Oregon lawmakers nix rooftop solar tax credits
- Oregon lawmakers failed to include an extension of the state's Residential Energy Tax Credit in a budget sent to the full legislature on Wednesday, the Portland Business Journal reports. The tax credits are slated to phase out at the end of the year.
- Solar companies fought for the extension, saying allowing the credit to expire could bruise the industry workforce. The Oregon solar industry reportedly grew 50% in the past year to total roughly 4,500 workers.
- But lawmakers said the tight state budget left little room for prioritizing rooftop solar and that too little time remains to evaluate a new program. The legislative session is due to end next week.
Despite heavy lobbying from solar interests and the Oregon Solar Energy Industries Association, lawmakers said challenges with the state budget prevented them from inserting the extension into the budget bill.
"This is a responsible set of priorities given the very, very tight budget environment,” said Sen. Mark Hass, co-chair of the Joint Committee on Tax Credits at the hearing Wednesday, according to the news outlet.
The state is currently facing a $1.7 billion budget shortfall.
Hass said he would be willing to sponsor a solar bill next year and OSEIA's Executive Director Jeff Bissonette also plans to redouble efforts to push a solar incentive through the February 2018 session.
Gov. Kate Brown's proposed budget that came out at the end of last year left out funding for the RETC extension. While the governor says she supports renewable energy, an energy incentive bribery scandal at state agency Business Oregon left Brown skeptical of authorizing more incentives.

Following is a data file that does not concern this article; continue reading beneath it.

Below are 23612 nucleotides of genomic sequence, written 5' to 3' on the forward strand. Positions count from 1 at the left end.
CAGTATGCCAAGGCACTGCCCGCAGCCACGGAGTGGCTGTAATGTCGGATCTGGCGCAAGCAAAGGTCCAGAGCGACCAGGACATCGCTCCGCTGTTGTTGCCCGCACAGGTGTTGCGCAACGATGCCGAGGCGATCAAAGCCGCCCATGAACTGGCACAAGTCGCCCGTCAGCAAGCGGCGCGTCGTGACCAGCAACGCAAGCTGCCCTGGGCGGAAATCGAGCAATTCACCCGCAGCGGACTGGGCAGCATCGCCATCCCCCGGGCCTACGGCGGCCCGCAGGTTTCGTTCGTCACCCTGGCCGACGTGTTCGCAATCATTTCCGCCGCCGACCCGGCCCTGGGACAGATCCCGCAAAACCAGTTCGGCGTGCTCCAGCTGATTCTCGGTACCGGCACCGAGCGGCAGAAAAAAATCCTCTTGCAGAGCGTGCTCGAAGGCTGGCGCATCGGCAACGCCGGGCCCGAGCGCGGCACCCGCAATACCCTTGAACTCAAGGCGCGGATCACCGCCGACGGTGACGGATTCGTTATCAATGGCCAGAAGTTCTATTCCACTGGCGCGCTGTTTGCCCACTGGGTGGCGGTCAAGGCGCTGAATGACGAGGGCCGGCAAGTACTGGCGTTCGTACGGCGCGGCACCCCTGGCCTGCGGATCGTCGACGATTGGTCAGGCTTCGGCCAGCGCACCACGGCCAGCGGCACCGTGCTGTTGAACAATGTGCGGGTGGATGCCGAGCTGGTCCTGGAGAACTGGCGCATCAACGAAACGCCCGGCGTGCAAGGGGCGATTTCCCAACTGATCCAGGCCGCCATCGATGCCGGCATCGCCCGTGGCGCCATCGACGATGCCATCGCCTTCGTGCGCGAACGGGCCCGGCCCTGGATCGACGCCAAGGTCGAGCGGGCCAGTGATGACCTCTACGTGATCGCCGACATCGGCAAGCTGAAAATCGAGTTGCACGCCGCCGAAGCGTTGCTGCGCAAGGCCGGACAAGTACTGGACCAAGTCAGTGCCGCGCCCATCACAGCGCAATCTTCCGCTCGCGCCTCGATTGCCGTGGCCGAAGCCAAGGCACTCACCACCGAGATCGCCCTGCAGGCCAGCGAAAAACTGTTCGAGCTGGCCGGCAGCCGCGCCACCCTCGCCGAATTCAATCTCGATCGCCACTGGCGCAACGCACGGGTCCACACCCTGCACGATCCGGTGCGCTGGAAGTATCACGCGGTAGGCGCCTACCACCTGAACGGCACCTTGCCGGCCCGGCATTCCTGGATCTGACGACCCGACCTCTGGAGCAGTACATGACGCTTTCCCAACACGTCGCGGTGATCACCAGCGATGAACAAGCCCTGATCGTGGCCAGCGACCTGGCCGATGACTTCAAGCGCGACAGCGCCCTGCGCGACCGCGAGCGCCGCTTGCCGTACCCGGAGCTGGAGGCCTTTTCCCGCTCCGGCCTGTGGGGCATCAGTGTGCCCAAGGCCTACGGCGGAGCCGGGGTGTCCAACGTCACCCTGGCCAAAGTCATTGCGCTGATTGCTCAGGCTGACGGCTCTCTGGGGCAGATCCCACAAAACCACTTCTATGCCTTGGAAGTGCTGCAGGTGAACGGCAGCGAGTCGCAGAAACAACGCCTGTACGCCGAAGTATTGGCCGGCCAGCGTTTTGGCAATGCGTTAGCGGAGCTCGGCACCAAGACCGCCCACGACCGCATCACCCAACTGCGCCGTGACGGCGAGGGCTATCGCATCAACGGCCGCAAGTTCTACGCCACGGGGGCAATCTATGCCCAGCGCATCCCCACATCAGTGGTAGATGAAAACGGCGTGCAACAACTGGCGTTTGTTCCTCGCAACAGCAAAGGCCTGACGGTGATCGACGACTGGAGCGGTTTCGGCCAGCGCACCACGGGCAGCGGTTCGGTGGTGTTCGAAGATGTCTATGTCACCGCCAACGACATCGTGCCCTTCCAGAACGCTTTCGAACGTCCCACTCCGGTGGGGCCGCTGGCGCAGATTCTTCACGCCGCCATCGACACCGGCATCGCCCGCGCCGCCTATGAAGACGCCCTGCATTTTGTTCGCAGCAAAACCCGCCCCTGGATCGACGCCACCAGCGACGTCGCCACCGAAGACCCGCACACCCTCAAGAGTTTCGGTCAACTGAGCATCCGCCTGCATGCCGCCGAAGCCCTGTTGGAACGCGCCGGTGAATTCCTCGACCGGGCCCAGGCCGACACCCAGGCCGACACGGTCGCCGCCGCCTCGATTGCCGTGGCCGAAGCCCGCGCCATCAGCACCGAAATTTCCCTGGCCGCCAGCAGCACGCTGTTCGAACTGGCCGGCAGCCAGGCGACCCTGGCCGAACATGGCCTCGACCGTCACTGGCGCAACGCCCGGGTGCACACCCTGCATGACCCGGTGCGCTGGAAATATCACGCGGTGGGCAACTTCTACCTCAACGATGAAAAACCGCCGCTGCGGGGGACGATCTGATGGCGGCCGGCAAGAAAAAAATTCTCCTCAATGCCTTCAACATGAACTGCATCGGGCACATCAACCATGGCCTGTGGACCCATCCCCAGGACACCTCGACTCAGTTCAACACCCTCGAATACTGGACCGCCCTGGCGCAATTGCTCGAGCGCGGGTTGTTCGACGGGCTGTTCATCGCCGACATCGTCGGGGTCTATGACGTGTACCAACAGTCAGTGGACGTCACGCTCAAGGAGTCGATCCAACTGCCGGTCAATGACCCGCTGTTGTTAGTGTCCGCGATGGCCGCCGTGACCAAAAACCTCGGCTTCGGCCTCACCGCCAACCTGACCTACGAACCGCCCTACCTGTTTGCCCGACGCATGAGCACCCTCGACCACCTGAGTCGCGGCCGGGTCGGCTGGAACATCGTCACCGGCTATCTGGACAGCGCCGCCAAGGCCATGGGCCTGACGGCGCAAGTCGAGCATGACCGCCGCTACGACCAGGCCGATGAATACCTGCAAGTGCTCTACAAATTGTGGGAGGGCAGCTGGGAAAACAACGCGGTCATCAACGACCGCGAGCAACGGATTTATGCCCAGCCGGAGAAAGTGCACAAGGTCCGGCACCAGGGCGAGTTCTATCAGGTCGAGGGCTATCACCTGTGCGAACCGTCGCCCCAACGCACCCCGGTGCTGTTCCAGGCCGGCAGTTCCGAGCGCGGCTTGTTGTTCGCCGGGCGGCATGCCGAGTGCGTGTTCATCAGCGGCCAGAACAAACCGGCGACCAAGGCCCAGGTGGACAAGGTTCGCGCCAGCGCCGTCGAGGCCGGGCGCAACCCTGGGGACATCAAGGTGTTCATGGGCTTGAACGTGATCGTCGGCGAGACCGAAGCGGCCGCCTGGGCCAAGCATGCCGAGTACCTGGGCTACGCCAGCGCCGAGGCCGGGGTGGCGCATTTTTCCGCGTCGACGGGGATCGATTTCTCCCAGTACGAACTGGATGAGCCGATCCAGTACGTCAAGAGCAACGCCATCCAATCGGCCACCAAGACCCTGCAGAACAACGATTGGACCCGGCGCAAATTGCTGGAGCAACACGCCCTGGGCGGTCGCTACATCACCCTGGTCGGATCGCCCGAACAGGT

Solar advocates, however, say the RETC program was never the source of those issues and does not deserve elimination.
It's unclear what the lack of an incentive will do to the state's fledgling solar industry. Solar interests fear that failure to extend the credit, which allowed up to $6,000 in tax savings for residential systems, will hurt the industry and stymie job creation. The tax credit also covered an array of other energy saving measures, including energy efficiency efforts, but residential solar composed the biggest part.
Other states have faced similar issues. Utah, for instance, boasted hefty solar credits and rebates to entice customers to install residential systems. But the governor signed off on a bill to phase out the credit earlier this year.
- Portland Business Journal Oregon lawmakers kill rooftop solar incentive
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